High-level Obama administration officials, lawmakers and environmental activists plan to blanket the country this summer shoring up support for the president's Climate Action Plan, talking about climate change in a way they hope will have local resonance. "The administration is focusing on continuing to explain the President's plan to the American people, while starting an implementation process that is transparent and inclusive," a White House official said in a memo. The official added that the president and members of his Cabinet would continue to make climate change-related announcements throughout the summer and to "highlight the importance of this plan for our public health and our ability to prepare for, respond to and recover from disasters such as floods, wildfires and hurricanes.” Outside groups plan to follow suit. Administration allies in the environmental and advocacy communities are planning their own events this summer to support the president's climate policies. For example, Organizing for Action, an advocacy group that grew out of the president's re-election campaign, will expand its effort to target lawmakers who are skeptical of man-made climate change by holding events on Aug. 13 in the districts of more than 130 congressional "climate deniers".

(TOP) ~ Farm bill extension eyed as pessimism grows on nutrition title talks

Majority Leader Eric Cantor has pressed ahead with a second meeting of House Republicans to discuss potential changes to the nation’s largest domestic food aid program. Meanwhile, House Agriculture Chairman Frank Lucas said another one-year extension of the 2008 farm bill is likely to be necessary if the House doesn’t pass a nutrition bill and get a conference committee underway by September. Rep. Steve Southerland, a participant in the food aid talks, said it seems unlikely that the nutrition legislation will be ready for a vote before the House leaves for August recess. However, Southerland said that revising the Supplemental Nutrition Assistance Program remains a priority and that he would expect Cantor to try to bring a bill to the floor during September. Lucas said that he is anticipating a possible extension of the current farm bill, though it is unclear how that might fare in the House. “I think that’s a very high probability,” Lucas, R-Okla., said of an extension. Southerland said no one wanted to ignore the nutrition title. “It was never our desire to pass farm bill legislation and not address SNAP. We’re having these meetings to get the job done, to address both farm policy as well as nutrition.”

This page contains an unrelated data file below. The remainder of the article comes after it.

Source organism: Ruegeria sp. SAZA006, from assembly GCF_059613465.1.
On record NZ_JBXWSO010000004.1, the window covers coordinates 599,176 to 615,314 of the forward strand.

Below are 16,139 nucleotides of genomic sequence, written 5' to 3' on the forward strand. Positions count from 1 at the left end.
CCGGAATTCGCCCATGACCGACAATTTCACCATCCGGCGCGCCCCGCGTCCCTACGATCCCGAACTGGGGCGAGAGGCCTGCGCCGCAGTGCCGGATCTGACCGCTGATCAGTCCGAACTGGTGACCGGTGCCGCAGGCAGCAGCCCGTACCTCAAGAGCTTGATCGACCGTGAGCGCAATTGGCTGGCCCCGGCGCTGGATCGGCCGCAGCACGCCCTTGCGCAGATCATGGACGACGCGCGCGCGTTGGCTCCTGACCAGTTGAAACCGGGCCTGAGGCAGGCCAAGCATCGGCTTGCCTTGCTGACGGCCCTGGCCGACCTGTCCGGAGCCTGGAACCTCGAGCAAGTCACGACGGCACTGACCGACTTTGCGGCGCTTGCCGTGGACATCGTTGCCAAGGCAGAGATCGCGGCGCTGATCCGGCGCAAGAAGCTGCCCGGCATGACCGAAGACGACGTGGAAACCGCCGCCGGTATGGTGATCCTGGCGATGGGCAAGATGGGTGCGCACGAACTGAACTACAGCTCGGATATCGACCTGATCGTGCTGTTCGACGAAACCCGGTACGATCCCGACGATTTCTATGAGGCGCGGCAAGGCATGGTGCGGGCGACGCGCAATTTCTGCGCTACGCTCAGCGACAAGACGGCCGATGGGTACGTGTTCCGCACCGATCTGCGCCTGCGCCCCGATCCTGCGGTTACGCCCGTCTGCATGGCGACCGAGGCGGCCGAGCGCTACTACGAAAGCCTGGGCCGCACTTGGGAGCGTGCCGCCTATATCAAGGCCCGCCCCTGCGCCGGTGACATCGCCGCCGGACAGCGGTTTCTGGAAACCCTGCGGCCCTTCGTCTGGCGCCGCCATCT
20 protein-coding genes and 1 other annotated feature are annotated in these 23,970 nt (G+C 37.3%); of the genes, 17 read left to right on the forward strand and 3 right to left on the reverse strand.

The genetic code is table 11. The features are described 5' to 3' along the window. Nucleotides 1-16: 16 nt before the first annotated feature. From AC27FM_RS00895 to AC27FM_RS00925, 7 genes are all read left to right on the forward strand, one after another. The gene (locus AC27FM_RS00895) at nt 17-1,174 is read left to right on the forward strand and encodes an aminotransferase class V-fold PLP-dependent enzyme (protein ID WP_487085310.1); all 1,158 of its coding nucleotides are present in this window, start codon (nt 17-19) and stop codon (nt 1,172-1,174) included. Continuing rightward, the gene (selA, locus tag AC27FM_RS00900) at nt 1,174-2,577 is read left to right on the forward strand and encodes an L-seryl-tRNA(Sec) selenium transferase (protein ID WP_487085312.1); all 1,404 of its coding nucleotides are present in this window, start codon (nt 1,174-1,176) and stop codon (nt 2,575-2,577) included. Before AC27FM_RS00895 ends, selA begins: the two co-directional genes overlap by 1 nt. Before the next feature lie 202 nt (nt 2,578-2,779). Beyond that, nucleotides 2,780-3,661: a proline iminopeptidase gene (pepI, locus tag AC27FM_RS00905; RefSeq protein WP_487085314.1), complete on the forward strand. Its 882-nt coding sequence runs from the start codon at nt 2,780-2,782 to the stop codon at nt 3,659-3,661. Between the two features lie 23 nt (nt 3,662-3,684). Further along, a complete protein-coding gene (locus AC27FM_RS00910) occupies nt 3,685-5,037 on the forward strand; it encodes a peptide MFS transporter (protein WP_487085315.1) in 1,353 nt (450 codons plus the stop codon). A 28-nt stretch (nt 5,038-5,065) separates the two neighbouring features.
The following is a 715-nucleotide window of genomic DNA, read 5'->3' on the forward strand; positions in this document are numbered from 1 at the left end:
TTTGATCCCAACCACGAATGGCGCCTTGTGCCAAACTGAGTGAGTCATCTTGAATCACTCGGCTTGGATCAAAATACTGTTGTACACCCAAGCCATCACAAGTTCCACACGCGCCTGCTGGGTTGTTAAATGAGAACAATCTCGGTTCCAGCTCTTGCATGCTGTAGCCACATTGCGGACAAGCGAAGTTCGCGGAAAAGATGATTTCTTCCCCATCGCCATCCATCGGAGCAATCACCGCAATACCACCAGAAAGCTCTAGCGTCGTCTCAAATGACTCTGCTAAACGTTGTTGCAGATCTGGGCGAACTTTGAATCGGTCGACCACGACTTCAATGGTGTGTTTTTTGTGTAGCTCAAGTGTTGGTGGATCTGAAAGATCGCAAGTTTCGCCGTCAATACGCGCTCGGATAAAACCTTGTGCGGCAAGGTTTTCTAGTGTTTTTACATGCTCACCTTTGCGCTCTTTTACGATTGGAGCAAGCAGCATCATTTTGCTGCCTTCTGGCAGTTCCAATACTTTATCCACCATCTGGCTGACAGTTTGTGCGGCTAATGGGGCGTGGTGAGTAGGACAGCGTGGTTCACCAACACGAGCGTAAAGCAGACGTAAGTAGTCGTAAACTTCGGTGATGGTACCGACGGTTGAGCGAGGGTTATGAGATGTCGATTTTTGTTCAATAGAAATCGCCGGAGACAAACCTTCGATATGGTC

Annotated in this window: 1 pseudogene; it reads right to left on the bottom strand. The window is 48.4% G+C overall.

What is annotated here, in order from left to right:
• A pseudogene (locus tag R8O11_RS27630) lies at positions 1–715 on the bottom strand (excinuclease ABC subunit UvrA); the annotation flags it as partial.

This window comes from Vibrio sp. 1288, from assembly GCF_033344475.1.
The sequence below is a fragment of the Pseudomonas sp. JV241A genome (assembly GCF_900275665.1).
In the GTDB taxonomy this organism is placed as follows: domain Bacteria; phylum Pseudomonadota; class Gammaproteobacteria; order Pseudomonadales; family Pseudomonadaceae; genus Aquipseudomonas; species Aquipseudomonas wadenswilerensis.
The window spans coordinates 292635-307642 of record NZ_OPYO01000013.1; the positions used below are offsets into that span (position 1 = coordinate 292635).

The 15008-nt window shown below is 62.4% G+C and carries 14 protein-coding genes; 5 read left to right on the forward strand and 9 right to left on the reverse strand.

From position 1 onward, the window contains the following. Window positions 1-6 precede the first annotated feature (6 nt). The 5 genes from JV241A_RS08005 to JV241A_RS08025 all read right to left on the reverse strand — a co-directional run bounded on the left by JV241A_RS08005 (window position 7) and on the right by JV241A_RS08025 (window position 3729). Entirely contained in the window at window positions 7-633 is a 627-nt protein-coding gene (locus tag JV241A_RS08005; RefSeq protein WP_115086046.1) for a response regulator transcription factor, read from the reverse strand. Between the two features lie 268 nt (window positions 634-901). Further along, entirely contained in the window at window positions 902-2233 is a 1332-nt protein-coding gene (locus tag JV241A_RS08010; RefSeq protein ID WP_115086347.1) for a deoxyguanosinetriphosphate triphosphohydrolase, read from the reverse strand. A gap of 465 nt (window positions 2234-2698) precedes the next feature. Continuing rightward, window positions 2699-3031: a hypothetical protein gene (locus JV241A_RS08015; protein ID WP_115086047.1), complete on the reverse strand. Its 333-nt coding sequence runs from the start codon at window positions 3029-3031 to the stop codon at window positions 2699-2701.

(TOP) ~ Full committee to grapple with EPA, Interior funding cuts

The House Appropriations Committee's markup of fiscal 2014 Interior and Environment spending legislation is likely to be heavy on both amendments and partisan rhetoric. Both Democratic and Republican members of the panel's Interior, Environment and Related Agencies Appropriations Subcommittee agreed at the subpanel's markup that the $24.3 billion allocated for the Interior Department, U.S. EPA, the Forest Service and other programs was insufficient. But they disagreed on the reason the subcommittee arrived at that low number. Democrats put it down to GOP reluctance to invest in key environmental and natural resources programs, while Republicans said it was a consequence of Congress' refusal to curb spending. The bill would provide $9.7 billion to Interior Department agencies and $5.5 billion for EPA, both sharp declines from present levels that would result in key programs being pared back sharply. Subcommittee Chairman Mike Simpson acknowledged that the bill made some choices he would have preferred not to have made. For example, it zeros out funding for EPA's brownfields remediation grant program and for numerous conservation initiatives, including the Land and Water Conservation Fund.

Sources: The Agricultural Institute of Canada Foundation; Biomass Research; Bioversity International; The Chicago Council on Global Affairs; Climatewire; Energy and Environment Daily; International Institute for Applied Systems Analysis; Meridian Institute; U.N. Food and Agriculture Organization; USDA

Vision: The Societies Washington, DC Science Policy Office (SPO) will advocate the importance and value of the agronomic, crop and soil sciences in developing national science policy and ensuring the necessary public-sector investment in the continued health of the environment for the well being of humanity. The SPO will assimilate, interpret, and disseminate in a timely manner to Society members information about relevant agricultural, natural resources and environmental legislation, rules and regulations under consideration by Congress and the Administration.

This page of the ASA-CSSA-SSSA web site will highlight current news items relevant to Science Policy. It is not an endorsement of any position.